This is by no means a nickel-specific concern; each mineral supply chain is steeped in its own ESG issues. Lithium mined in Australia, for example, typically amasses a huge carbon footprint when processed using coal-fired power in China, while in South America lithium evaporation pools use huge amounts of water in an already water-stressed region. For cobalt, production is plagued by human rights issues from hazardous working conditions to child labour, often arising within the informal mining sector of the Democratic Republic of Congo – the country currently producing two thirds of global cobalt supply.

As a consequence investors and industry need a clear line of sight not only on mineral availability, but also on where mines and refineries are going to be built and expanded, and what this will mean for communities and the environment.

There’s a strong argument for localising mineral supply chains: internationally scattered supply chains mean the lithium in an average EV will have travelled 50,000km before the car even hits the roads. But to do this means building a heavy industry of unprecedented scale almost from scratch – and finance will have to play a crucial role in supporting this. Wood Mackenzie has estimated that the copper industry alone needs around $325 billion in investment to plug a potential copper shortfall of 16 million tonnes by 2040. For less widely used minerals, many miners are of small to medium size and will require significant investment at higher risk to scale quickly.

Urgent investor action is needed

The urgency of the action needed should not be overlooked; a lack of investment in mining now will translate to shortages further down the line, and with some mines taking up to 15 years to reach production, supply will struggle to match demand.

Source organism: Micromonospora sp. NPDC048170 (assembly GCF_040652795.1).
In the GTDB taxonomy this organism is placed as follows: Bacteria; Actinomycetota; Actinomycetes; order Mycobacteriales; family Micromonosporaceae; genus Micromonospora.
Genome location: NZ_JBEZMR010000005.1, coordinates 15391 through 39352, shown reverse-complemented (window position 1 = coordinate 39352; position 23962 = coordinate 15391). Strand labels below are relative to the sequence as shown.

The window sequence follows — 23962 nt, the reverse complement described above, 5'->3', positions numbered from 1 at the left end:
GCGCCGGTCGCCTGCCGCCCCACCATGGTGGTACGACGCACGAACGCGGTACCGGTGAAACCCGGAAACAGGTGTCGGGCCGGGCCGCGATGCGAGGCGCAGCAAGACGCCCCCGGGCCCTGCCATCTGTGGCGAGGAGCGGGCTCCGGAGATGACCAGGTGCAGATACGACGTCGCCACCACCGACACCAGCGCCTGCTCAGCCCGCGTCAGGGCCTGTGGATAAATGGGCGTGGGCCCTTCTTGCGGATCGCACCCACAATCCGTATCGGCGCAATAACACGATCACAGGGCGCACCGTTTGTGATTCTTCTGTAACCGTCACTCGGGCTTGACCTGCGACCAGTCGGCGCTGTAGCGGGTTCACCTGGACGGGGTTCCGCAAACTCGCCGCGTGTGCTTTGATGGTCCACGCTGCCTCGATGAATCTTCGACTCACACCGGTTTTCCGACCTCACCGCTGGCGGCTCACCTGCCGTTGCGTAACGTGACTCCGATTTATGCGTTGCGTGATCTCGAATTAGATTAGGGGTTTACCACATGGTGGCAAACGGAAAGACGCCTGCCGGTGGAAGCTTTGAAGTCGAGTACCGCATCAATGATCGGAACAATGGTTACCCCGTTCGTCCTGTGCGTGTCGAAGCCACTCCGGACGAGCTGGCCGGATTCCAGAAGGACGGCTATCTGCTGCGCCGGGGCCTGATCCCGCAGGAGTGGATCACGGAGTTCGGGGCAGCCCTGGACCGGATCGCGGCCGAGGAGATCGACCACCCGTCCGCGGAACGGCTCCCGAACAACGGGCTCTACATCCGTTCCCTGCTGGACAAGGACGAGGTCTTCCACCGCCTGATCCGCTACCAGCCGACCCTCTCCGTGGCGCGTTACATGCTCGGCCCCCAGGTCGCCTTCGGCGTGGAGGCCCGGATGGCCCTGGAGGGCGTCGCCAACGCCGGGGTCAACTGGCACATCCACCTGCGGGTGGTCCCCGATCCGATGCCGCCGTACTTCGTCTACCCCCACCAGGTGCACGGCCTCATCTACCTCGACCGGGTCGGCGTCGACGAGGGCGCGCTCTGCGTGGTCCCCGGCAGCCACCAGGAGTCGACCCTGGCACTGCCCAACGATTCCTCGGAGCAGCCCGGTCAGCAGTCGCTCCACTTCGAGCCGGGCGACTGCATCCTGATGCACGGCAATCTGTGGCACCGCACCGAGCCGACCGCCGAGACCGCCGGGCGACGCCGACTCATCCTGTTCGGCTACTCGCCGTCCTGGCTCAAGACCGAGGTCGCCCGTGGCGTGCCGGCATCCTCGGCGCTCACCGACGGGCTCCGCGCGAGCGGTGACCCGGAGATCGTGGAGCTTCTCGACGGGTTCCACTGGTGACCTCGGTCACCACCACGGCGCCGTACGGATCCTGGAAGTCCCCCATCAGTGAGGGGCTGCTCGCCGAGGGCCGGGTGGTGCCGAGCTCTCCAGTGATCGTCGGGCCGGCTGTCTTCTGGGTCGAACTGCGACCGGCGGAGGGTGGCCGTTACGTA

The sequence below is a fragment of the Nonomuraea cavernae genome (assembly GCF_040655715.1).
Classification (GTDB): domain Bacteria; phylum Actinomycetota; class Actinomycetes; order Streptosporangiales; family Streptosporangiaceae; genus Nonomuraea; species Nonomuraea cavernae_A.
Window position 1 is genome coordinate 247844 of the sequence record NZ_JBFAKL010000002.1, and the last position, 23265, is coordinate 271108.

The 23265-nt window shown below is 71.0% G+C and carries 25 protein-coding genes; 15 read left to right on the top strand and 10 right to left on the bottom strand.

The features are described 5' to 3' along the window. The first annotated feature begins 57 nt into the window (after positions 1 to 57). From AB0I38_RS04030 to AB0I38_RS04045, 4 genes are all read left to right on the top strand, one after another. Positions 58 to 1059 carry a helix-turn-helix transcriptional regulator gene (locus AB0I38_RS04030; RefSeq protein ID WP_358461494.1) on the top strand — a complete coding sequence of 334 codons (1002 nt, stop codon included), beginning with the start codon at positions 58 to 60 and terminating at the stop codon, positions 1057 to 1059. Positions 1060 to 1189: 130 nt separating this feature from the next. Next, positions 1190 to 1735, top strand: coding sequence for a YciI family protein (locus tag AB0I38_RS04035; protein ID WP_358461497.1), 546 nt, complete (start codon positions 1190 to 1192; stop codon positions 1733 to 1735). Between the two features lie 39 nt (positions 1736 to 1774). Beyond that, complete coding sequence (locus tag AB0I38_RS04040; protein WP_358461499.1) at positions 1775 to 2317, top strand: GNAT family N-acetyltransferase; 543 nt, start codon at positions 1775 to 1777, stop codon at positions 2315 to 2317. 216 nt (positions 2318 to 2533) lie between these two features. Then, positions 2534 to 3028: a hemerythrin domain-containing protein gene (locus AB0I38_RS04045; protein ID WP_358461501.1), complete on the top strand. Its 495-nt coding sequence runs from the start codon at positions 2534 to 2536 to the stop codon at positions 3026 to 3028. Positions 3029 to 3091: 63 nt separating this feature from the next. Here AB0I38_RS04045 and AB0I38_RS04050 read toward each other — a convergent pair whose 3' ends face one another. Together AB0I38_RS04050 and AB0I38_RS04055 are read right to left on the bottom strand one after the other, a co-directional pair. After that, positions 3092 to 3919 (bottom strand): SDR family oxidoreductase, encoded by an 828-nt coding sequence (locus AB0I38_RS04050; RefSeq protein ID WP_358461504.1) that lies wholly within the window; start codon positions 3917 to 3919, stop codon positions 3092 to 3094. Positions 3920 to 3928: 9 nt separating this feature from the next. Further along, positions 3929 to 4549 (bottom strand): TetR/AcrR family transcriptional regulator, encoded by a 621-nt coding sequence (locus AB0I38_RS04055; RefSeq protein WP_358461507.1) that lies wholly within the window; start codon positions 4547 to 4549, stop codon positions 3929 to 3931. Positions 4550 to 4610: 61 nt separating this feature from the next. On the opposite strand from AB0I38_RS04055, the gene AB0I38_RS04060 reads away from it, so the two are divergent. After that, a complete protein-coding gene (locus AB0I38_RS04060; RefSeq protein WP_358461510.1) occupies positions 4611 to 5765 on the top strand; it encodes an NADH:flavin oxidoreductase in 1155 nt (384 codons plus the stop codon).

Investment in new production capacity has traditionally been at the whim of mineral prices, but with markets in desperate need of new supply, investors should explore how to take longer term positions in anticipation of a turbocharged demand scenario.

In this context, investors and industry need to work together to map mineral availability and supply chains to work towards managing supply as well as environmental and social impacts. We need to establish extent to which government commitments, company transition plans and the reality of mineral availability are actually feasible – and where mineral pinch points could manifest as stumbling blocks for the global low-carbon transition.

This challenge is why this week the Church of England Pensions Board together with other leading investors will launch Mining 2030. Mining 2030 will develop an Investor Agenda addressing key challenges for the sector, including demand, automation, child labour, climate change, indigenous community rights, deep sea mining and the future workforce.

Our agenda, though, will be grounded in the lessons learnt from the intervention investors made following the Brumadinho disaster. Here together with investors with over $20 trillion in AUM we worked with multiple stakeholders to address a systemic challenge and create a new global standard on tailings management, to establish new corporate disclosure requirements and a global database and to work with the United Nations to establish an independent global institute to independently audit and verify at individual mine sites that the standard is being applied. While much work remains to be done on tailings, it does present a model for how investors can set the table to drive the change that is needed working practically with industry.

Whether we are invested in the mining sector or not we are all intimately connected to what it produces. To pretend otherwise is a falsehood. Investors are uniquely placed to approach systemic challenges and work with the sector to help it flourish and meet the demands of society and the low carbon transition.

Adam Matthews is chief responsible investment officer at the Church of England Pensions Board.

If your fund would like to join Mining 2030 please contact